Tuesday, April 03, 2007

Education Code? What Education Code?

I just ran across
this story
from the LA Times about the Santa Ana school district. Apparently, the administration was pressuring teachers to lie about the number of children on their rosters, and created a phantom classroom in order to comply with the state's rules (and get the state money) for limiting K-3 classrooms to 20 kids or less. In other words, teachers were expected to pretend that certain kids were not in their room, and they were formally enrolled in a class that didn't exist -- except very occasionally, taught by a substitute teacher. The weirdest part of it, to my mind, is that they expected that all the teachers would have no scruples about lying on the books -- I mean, there's a whole lot of people who actually take the virtue of honesty seriously. And, most teachers also appreciate smaller class sizes, so the lie wouldn't even be to their own advantage. I sure notice the difference when I'm subbing K-3 and when I'm subbing 4-8.

The article prints a letter to the principal from one of the teachers. Unfortunately, it is not particularly well-written, and spends a long paragraph griping about how the district treats its teachers, tacking on the issue of simple dishonesty almost as an afterthought. It would be wrong to lie about this, even if the district was absolutely wonderful to its teachers.

But the longer I hang around schools, the more I see that this kind of law-breaking happens all the time. I mean *all* the time. Lots of ink is spilled about this or that educational reform, lots of controversy -- and laws are passed. But in your local school, where the rubber meets the road, nothing at all changes, unless the local district wants it to. And they can get away with it, because it's so hard for individuals to fight. You'd have to round up an entire group of parents or teachers, and have a nasty showdown about it, just to get a school district to follow laws and policies already on the books.

Some folks out there might remember all the hubbub about "social promotion" i.e., the practice of simply passing kids from grade to grade, regardless of their academic performance. Well, in California, a law was passed to end that. It sits there in black-and-white in my school district's Promotion and Retention Policy. If a failing student is not retained, the school district must explain why, and provide an alternative solution to getting the child up to passing level. Note that it is the *refusal* to retain that must be justified. My school district doesn't do that at all. This is what our personal fight was about. They did lots of dancing around, citing irrelevant studies -- and they most certainly did not come up with any alternative to simply passing my daughter on and letting her fail the next grade. The only way to force them to do that was to hire a lawyer and fight for months, during which she'd be halfway through the next grade -- so what would be the point? But it was a blatant violation of the law, and callous disrespect for my daughter and our family.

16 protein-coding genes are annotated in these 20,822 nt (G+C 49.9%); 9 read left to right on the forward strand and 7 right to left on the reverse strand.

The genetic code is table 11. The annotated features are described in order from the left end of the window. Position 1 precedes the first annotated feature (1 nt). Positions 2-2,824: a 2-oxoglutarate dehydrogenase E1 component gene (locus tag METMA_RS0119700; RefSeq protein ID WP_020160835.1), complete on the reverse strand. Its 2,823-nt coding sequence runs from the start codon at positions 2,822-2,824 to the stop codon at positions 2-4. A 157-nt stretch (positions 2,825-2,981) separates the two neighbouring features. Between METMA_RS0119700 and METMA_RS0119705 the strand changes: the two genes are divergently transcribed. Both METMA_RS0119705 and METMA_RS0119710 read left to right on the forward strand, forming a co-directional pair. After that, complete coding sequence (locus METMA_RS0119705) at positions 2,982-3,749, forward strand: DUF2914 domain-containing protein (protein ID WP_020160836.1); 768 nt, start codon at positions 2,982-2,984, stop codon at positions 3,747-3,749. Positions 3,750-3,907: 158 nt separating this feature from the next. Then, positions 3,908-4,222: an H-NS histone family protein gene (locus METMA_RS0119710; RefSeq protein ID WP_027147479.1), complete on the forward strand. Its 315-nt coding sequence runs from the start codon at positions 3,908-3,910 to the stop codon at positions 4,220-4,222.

(I'll restrain my ranting on this issue so close to my heart, but I'm still steamed, obviously.)

But there are lots of examples of blantant disregard for the law on the part of school districts, besides my own experience. Every few years it seems like there's some big flap down in the South over school prayer. Now, as most people know, school prayer has been deemed unconstitutional for decades. It's just another example of how, if no one challenges a local policy, it just goes on as if the Supreme Court had never ruled, in total contempt for the law. It would take a pretty brave soul to challenge school prayer in a small, southern Baptist town, even if one privately disapproved. Seems like it's always some new family that moves in, that ends up doing it.

I've seen several instances of IEP kids (i.e. kids with learning disabilities) go without services, or being given inadequate support -- which is illegal as hell. But unless the parents -- and by that I mean a *group* of parents are willing to organize and raise a ruckus, it goes on. And they need someone who knows the ins and outs of the school bureaucracy to guide them through the process. I found out after our personal fight that I might have gotten better results if I had sent copies of everything to the county Department of Education -- something that had never even occured to me. The school system is very practiced at dealing with disgruntled parents, but for the parents, it's always their first time.

Another thing that weighs against fighting a school, is that any school is a temporary place for any individual child. Around here, elementary schools are K-5, middle schools, 6-8. It's tough to commit yourself to a fight that may last a couple of years, when your child may only be there for that much longer -- and you might decide that it's better for your child to take them out of the school rather than spend time and money battling over the issue. (Only a minority of kids spend all their elementary school years in one district anyway; people are mobile in this country.) While a new school solves the problem for an individual family, it leaves the school unpunished, unrepentant, and continuing to ignore the laws that are supposed to govern it.

So, I wish the teachers of Santa Ana the best of luck. It looks like they've already been through the wringer.